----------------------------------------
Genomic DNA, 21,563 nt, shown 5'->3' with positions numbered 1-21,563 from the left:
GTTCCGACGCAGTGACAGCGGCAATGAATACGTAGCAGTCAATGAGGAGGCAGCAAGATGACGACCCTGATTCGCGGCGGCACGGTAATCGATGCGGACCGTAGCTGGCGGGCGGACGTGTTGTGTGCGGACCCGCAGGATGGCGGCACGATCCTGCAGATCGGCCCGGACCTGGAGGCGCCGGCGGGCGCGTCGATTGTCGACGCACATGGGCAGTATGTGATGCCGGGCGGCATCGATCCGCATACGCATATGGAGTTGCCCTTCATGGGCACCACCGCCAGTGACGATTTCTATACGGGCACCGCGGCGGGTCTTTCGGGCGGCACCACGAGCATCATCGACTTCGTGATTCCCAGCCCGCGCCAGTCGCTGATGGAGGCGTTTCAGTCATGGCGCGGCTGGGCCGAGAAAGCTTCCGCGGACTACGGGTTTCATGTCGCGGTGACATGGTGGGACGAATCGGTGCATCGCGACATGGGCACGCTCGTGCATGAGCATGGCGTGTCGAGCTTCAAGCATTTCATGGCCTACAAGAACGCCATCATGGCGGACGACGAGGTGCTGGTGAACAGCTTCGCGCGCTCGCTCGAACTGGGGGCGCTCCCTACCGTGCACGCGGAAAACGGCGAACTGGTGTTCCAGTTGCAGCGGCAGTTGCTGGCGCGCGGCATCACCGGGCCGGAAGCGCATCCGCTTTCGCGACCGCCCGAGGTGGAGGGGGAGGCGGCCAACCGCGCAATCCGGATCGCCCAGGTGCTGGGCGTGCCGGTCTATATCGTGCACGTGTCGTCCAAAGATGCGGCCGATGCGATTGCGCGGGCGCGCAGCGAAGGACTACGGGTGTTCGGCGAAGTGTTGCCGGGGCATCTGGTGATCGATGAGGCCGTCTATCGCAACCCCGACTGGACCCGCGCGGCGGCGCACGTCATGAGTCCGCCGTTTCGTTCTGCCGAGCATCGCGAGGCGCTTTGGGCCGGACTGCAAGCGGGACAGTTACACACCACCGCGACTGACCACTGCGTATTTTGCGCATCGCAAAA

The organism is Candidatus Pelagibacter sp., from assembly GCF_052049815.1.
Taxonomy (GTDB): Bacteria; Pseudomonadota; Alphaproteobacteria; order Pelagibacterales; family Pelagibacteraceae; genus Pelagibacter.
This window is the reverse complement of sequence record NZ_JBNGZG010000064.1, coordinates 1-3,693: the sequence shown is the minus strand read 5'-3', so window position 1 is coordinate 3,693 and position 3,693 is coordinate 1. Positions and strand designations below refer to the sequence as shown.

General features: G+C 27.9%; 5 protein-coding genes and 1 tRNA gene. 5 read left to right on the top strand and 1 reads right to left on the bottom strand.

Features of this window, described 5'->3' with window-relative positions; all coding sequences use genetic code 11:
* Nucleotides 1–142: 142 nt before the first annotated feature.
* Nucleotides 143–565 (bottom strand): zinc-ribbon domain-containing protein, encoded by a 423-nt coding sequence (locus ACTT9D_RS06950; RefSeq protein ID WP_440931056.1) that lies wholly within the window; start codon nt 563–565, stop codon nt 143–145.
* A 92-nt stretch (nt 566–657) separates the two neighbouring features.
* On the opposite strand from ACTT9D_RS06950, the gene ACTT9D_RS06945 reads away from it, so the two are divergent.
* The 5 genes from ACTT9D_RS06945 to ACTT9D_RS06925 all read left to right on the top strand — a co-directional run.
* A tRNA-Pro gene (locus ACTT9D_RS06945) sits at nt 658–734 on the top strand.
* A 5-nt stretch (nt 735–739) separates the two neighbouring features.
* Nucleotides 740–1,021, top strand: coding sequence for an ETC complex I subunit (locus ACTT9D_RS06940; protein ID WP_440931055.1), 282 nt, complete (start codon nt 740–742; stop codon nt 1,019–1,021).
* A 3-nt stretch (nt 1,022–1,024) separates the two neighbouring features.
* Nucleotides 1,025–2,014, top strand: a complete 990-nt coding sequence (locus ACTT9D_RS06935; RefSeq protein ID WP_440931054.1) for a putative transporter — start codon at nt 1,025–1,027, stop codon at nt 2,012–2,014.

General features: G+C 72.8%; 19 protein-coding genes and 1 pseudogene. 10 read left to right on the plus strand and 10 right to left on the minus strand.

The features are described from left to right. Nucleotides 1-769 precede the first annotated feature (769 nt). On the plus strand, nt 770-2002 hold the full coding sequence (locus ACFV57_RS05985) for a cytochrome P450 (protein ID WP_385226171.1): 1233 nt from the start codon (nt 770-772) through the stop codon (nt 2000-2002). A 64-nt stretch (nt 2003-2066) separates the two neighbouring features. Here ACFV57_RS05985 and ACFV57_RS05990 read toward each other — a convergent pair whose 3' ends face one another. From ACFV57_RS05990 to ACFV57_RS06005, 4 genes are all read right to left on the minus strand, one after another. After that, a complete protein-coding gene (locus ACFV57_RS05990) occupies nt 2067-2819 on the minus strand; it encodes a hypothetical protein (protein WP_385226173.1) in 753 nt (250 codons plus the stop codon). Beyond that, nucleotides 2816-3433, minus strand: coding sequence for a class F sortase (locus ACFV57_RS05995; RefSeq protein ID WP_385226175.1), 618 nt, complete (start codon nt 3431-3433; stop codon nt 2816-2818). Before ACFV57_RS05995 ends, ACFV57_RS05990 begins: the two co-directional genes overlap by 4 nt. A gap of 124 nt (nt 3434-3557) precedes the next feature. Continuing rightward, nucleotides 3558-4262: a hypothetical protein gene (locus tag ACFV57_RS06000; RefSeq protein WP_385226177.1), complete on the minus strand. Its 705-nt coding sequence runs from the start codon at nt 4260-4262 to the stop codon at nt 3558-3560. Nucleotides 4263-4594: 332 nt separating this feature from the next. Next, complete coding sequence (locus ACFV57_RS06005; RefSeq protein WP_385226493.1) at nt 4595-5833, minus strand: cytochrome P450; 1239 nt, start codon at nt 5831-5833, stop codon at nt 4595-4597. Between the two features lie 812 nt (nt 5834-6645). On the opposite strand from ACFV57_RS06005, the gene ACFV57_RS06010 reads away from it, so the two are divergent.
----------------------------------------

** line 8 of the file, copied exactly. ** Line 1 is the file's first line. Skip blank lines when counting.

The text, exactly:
* Nucleotides 1–142: 142 nt before the first annotated feature.